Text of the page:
I’ve thought for a while that build, source-code management, and bug tracking software (which I’m collectively calling meta-software) could, and should, be so much simpler. I’ve written previously about my contention that bugs and features are the same thing, but the problem is wider. Software has a tendency to acquire features over time, and software that’s used to make other software is no exception. Here are some assorted thoughts about how to improve the situation:
Always use integrated source-code libraries and bug tracking. This is something that CMVC and other systems do excellently, and up till recently was fairly poorly served by the open-source software community, although projects such as Trac are doing a good job of closing this gap. The ability to see what changes are associated with what bug is invaluable. Anything else is a recipe for mistakes.
Get rid of all the excuses. There are only two valid reasons for permanently closing a bug: (i) it’s fixed; (ii) the developer disagrees that the change will improve the software for the user. Anything else isn’t OK. A corollary of my rule about bugs and features being the same thing is that bugs can’t be returned just because they are feature requests. All bugs that aren’t targeted for a release currently being worked on are still open bugs (just with a different target field). All bugs we don’t want to fix because they don’t seem sensible to fix right now (which could be marked as such) are still open bugs. All bugs in an external dependency are still bugs (the whole system doesn’t work). All bugs that can’t be recreated were seen once (assuming you trust your testers) and are still bugs. A good bug tracker is a database, and will let you see any subset of these any time you want, so no-one needs to get blamed unfairly.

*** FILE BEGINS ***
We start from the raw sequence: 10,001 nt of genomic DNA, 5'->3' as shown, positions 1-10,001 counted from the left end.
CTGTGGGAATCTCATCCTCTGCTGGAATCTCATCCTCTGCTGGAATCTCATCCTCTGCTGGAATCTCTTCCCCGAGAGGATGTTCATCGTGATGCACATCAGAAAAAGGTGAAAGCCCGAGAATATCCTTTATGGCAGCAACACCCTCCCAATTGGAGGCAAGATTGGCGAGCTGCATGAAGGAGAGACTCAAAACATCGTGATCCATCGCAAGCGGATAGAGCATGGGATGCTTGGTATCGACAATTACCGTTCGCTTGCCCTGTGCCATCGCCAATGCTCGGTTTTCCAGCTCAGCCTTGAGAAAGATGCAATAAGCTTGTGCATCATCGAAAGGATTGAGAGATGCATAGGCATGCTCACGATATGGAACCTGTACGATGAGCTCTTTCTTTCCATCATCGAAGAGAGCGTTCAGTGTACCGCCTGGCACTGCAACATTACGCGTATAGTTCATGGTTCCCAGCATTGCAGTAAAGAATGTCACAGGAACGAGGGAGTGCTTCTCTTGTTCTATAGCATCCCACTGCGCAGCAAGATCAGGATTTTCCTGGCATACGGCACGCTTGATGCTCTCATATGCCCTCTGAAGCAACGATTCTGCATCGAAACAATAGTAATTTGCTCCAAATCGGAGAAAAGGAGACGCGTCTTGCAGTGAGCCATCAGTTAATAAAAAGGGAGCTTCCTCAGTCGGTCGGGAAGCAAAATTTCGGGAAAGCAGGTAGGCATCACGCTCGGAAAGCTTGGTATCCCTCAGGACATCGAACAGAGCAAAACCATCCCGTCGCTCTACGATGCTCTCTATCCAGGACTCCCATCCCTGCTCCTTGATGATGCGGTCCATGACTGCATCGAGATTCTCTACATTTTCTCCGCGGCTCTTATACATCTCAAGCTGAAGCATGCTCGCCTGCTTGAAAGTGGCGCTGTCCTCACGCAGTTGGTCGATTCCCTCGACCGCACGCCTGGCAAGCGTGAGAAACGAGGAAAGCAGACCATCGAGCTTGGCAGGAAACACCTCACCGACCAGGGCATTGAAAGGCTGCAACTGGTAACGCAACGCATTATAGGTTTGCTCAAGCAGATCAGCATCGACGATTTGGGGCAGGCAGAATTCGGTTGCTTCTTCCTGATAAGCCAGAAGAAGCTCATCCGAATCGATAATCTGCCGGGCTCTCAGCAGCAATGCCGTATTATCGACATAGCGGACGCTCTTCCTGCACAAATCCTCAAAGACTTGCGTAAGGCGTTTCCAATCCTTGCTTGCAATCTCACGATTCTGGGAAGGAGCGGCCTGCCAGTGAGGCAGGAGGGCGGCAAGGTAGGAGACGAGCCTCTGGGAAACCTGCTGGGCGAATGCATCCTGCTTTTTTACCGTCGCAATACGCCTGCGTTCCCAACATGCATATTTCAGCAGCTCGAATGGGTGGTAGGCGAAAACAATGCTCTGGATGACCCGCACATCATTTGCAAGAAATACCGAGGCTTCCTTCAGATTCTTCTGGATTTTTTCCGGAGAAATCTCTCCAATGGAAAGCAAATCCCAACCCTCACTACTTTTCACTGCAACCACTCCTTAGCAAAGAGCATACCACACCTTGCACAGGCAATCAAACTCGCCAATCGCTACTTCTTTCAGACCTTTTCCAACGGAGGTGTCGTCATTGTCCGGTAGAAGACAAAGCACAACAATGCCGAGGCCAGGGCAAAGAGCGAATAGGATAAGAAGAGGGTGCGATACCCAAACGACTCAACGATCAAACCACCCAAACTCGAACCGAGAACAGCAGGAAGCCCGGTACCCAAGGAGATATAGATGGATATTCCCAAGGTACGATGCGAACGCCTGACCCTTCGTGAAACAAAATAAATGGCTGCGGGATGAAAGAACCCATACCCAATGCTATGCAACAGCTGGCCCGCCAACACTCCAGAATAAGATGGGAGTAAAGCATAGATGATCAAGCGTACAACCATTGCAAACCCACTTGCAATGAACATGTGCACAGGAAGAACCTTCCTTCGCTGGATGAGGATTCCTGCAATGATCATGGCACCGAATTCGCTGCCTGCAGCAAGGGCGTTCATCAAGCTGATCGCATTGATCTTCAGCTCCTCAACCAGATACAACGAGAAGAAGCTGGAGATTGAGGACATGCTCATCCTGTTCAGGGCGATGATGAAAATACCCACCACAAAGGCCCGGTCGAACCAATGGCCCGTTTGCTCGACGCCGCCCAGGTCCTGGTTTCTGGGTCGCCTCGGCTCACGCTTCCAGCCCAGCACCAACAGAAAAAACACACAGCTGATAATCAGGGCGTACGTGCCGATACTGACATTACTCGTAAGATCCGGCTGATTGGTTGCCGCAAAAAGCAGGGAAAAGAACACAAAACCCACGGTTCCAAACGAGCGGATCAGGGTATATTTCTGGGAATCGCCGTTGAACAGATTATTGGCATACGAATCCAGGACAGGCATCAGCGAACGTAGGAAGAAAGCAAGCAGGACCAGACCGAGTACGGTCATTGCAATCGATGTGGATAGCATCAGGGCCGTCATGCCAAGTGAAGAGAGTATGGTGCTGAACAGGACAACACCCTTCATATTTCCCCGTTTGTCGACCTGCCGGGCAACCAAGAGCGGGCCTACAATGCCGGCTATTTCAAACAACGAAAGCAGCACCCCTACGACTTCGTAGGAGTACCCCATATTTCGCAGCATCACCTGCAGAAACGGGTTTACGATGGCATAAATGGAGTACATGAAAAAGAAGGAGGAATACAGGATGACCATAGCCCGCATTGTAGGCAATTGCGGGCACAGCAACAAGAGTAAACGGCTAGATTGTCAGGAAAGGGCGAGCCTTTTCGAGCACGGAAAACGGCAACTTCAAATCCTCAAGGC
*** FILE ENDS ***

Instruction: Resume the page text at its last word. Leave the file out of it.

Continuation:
Make sure each bug only has a few panic fields. ‘Severity’, ‘Importance’, ‘Priority’, ‘Ease of Recreation’, ‘Impact on Customer’, ‘Impact on Developer’, ‘Impact on Tester’ are all ambiguous. Pick a maximum of two, preferably just one, and make sure everyone knows exactly what they mean. After all, only one field really matters - how much does this affect the user of our software? Everything else should be secondary.
What Joel says about explaining off-buttons to uncles applies equally to the design of procedures around software development - everyone will think their exception to the process is vital until you’re drowning in exceptions. This relates more to conventions surrounding software development rather than meta-software itself, but it’s still relevant. Keep it simple - regular builds on a schedule everyone knows; keep everything in one place; reduce the number of parties required to make a decision about any change to the bare minimum. Scott Berkun has a lot to say about this in his excellent book The Art of Project Management.
Fundamentally, though, maybe none of the above will help. Meta-software is perhaps destined to suffer from featuritis more than other software precisely because usability is not so important for its userbase (in my experience, most developers don’t like bad interfaces, but can also cope with them). Only time will tell if developers will be set free.